Nflaas orientation 2008 academic integrity
1 / 14

NFLAAS Orientation 2008 Academic Integrity - PowerPoint PPT Presentation

  • Uploaded on

NFLAAS Orientation 2008 Academic Integrity. Danielle C. Istl , LL.M. Academic Integrity Officer 313 Assumption University Bldg. [email protected] , Ext. 3929 What the AIO can do for you. Common Themes from Windsor’s 2006 AI Assessment Study.

I am the owner, or an agent authorized to act on behalf of the owner, of the copyrighted work described.
Download Presentation

PowerPoint Slideshow about ' NFLAAS Orientation 2008 Academic Integrity' - dard

An Image/Link below is provided (as is) to download presentation

Download Policy: Content on the Website is provided to you AS IS for your information and personal use and may not be sold / licensed / shared on other websites without getting consent from its author.While downloading, if for some reason you are not able to download a presentation, the publisher may have deleted the file from their server.

- - - - - - - - - - - - - - - - - - - - - - - - - - E N D - - - - - - - - - - - - - - - - - - - - - - - - - -
Presentation Transcript
Nflaas orientation 2008 academic integrity

NFLAAS Orientation 2008Academic Integrity

Danielle C. Istl, LL.M.

Academic Integrity Officer

313 Assumption University Bldg.

[email protected], Ext. 3929

Common themes from windsor s 2006 ai assessment study
Common Themes from Windsor’s2006 AI Assessment Study

  • Faculty involvement is essential.

  • Faculty play a “critical role in setting the tone.”

  • Faculty have a “front line chance” to make a difference.

  • Expectations must be clear.

A i assessment study faculty responses
A.I. Assessment StudyFaculty Responses

  • Likelihood of ignoring suspected cheating

    • 96.7% unlikely or very unlikely to ignore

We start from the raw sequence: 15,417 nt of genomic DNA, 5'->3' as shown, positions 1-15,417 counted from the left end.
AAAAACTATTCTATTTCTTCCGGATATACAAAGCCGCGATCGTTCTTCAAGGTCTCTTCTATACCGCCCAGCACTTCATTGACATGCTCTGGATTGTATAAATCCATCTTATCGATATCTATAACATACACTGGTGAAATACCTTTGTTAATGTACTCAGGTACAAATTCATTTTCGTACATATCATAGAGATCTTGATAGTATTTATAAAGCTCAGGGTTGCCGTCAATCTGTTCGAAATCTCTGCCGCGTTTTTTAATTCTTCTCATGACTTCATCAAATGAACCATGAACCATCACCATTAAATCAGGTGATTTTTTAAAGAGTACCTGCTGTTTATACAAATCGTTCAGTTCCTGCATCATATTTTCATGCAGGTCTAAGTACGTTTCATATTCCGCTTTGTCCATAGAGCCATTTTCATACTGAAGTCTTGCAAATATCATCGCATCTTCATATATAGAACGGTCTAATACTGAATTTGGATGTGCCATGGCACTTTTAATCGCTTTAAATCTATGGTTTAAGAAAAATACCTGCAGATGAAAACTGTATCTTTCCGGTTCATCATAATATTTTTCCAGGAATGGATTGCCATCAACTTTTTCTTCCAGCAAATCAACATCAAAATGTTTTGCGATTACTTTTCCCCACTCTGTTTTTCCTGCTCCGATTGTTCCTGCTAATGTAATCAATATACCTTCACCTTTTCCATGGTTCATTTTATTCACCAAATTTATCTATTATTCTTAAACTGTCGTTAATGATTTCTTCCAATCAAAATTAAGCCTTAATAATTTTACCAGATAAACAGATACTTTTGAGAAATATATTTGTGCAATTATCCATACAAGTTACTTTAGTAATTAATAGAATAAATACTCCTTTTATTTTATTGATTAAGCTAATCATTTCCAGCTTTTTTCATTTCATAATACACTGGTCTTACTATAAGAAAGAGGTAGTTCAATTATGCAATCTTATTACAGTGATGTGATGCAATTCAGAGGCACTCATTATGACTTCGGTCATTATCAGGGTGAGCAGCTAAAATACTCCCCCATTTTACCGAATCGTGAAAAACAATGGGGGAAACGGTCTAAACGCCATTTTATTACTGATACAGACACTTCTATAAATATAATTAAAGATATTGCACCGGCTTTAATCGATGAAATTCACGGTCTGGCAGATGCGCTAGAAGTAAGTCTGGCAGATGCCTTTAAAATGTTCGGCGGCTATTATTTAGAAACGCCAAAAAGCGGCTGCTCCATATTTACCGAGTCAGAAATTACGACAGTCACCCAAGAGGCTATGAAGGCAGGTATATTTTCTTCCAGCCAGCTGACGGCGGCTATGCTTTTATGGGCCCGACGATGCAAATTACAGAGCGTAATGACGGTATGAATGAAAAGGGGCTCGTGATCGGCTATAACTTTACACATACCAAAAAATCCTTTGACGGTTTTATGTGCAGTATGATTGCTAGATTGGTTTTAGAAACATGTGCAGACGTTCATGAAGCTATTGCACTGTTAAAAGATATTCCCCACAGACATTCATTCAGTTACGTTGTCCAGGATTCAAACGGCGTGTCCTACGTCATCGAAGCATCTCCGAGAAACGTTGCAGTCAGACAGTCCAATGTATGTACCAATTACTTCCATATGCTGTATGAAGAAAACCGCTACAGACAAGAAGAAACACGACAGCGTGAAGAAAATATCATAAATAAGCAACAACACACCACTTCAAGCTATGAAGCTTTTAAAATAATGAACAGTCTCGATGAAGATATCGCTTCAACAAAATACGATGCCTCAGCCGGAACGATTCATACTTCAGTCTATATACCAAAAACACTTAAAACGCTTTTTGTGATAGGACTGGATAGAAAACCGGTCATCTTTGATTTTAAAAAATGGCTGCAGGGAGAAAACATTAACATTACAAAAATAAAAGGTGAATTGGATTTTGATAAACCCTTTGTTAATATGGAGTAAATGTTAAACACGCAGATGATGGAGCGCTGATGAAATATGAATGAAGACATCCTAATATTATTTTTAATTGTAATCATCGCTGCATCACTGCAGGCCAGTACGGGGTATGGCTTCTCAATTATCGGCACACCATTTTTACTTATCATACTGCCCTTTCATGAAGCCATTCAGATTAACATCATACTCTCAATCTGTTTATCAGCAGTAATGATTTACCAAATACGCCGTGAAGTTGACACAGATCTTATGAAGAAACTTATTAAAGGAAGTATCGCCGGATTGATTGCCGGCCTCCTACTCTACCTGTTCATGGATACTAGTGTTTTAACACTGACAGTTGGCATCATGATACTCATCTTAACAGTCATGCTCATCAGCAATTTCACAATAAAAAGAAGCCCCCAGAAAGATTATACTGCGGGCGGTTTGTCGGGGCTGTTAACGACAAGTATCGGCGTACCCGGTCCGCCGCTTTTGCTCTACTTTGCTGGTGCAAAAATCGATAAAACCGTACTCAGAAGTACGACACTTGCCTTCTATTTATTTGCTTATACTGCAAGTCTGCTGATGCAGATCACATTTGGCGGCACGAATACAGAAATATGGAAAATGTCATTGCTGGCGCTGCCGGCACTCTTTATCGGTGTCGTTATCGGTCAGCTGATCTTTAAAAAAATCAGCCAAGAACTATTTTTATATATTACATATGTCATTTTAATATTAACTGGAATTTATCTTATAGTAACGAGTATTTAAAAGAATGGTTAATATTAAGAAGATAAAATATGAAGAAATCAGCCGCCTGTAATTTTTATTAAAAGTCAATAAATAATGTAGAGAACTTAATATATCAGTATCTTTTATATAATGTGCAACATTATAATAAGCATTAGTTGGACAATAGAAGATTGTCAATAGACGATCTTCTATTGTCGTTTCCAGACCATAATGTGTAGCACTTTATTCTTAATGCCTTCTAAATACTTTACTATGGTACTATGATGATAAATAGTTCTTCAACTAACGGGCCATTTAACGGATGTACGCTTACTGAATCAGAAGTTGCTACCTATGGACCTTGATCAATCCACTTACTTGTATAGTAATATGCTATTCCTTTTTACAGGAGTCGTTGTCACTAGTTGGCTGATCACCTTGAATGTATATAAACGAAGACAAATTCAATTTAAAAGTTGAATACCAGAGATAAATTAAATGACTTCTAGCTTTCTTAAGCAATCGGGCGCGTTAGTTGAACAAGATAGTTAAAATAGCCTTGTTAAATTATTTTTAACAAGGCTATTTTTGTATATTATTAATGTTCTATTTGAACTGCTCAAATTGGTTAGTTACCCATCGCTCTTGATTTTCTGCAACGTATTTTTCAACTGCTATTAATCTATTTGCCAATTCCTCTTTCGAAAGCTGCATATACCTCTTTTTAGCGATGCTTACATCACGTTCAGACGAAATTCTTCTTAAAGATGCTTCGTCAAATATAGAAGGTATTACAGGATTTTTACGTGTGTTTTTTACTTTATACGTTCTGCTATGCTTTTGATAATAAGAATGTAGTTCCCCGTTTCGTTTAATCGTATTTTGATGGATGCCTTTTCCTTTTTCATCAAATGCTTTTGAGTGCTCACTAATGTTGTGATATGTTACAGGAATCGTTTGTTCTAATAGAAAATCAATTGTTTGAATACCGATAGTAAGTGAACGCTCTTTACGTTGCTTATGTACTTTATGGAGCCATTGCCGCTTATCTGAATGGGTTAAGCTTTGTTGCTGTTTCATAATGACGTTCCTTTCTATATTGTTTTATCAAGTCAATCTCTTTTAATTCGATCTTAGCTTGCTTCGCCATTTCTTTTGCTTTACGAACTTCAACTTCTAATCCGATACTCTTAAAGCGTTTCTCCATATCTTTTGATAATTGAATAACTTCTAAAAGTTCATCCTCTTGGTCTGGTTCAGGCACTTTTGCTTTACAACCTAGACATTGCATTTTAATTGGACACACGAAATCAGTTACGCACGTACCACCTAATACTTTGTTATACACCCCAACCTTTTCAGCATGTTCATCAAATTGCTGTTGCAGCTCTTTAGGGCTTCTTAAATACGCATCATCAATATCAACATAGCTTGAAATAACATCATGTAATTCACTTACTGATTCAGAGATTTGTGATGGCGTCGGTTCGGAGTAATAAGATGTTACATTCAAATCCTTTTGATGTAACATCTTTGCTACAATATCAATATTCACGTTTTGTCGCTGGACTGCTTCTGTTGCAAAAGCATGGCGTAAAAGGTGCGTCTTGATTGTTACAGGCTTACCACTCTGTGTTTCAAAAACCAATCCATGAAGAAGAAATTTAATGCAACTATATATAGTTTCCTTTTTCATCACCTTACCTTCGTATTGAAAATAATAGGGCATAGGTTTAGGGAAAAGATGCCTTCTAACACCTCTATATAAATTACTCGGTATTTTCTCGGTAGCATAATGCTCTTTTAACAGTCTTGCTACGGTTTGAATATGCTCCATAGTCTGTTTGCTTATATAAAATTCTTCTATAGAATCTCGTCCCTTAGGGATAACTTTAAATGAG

• Likelihood of reporting the incident

    • 74.7% likely or very likely to report

And yet
And yet . . .

  • Not all professors are putting info on syllabi about cheating.

  • Only 2/3 reported discussing their views about academic honesty with students.

  • Only 1/2 reported periodically reminding students of their obligations.

Specific suggestions by faculty members for faculty members
Specific suggestions by faculty members for faculty members

  • Be a role model for ethical conduct.

  • Be aware of cultural differences regarding use of sources.

  • Update tests and exams for every class. Exams DO circulate.

  • Consider oral make-up exam.

  • Design courses so as to reduce cheating.

Prevention is the key
Prevention is the Key

  • Practise the “Ten Principles of Academic Integrity.”

  • Discuss plagiarism prevention and citation.

  • Design assignments so that cheating is unlikely.

  • Train proctors and teaching assistants.

Prevention contd
Prevention contd.

  • Use sufficient proctors (1:30 ratio).

  • Review examination rules in advance.

  • Maintain exam security.

  • Use available resources.

    • AWC, AIO, Library Services

  • Consider Turnitin as an educational tool.

Why do students cheat
Why Do Students Cheat?

  • Lack of time

  • Stress

  • Pressure to get good grades

  • “Others are doing it.”

  • Cynicism

  • Belief they won’t be caught

Relevant bylaws and policies
Relevant Bylaws and Policies

  • Bylaw 31: Student Affairs

  • Bylaw 51: Academic Evaluation Procedures

  • Policy S6: Student Code of Conduct

  • Policy T1: Policy on the Use of

  • Policy E3: Rules for Conduct of Examinations

Bylaw 31 student affairs articles i to iii
Bylaw 31: Student AffairsArticles I to III

  • Misconduct

  • The Role of Faculty

  • Procedures

  • Informal Disposition

  • Hearings (Judicial Panel)

  • Disciplinary Sanctions

  • Disciplinary Appeals

Where an offence has occurred
Where an offence has occurred

  • The professor must report the alleged offence

  • to the Dept. Head or Assoc. Dean,

  • who then reviews it

2. The matter is referred to the Vice-Provost, Students

3. The student meets with the AIO who

conducts an investigation.

4. Where warranted, the Vice-Provost will impose

a disciplinary sanction or refer the case to a

Judicial Panel for a formal hearing.

Sanctions vs grade loss
Sanctions vs. Grade loss

  • Disciplinary sanctions imposed by Vice-Provost/Judicial Panel:

    • Admonition

    • Censure*

    • Suspension*

    • Expulsion*

      * transcript notations

  • Academic consequences imposed by the professor:

    • grade reduction for the work in question because it has little or no academic merit

    • discretionary

Www uwindsor ca aio

  • Information for Faculty (incl. Turnitin info)

  • Information for Students, GAs & TAs

  • Links to relevant policies

  • Cases pending and processed

  • Disciplinary decisions; annual reports

  • Students’ stories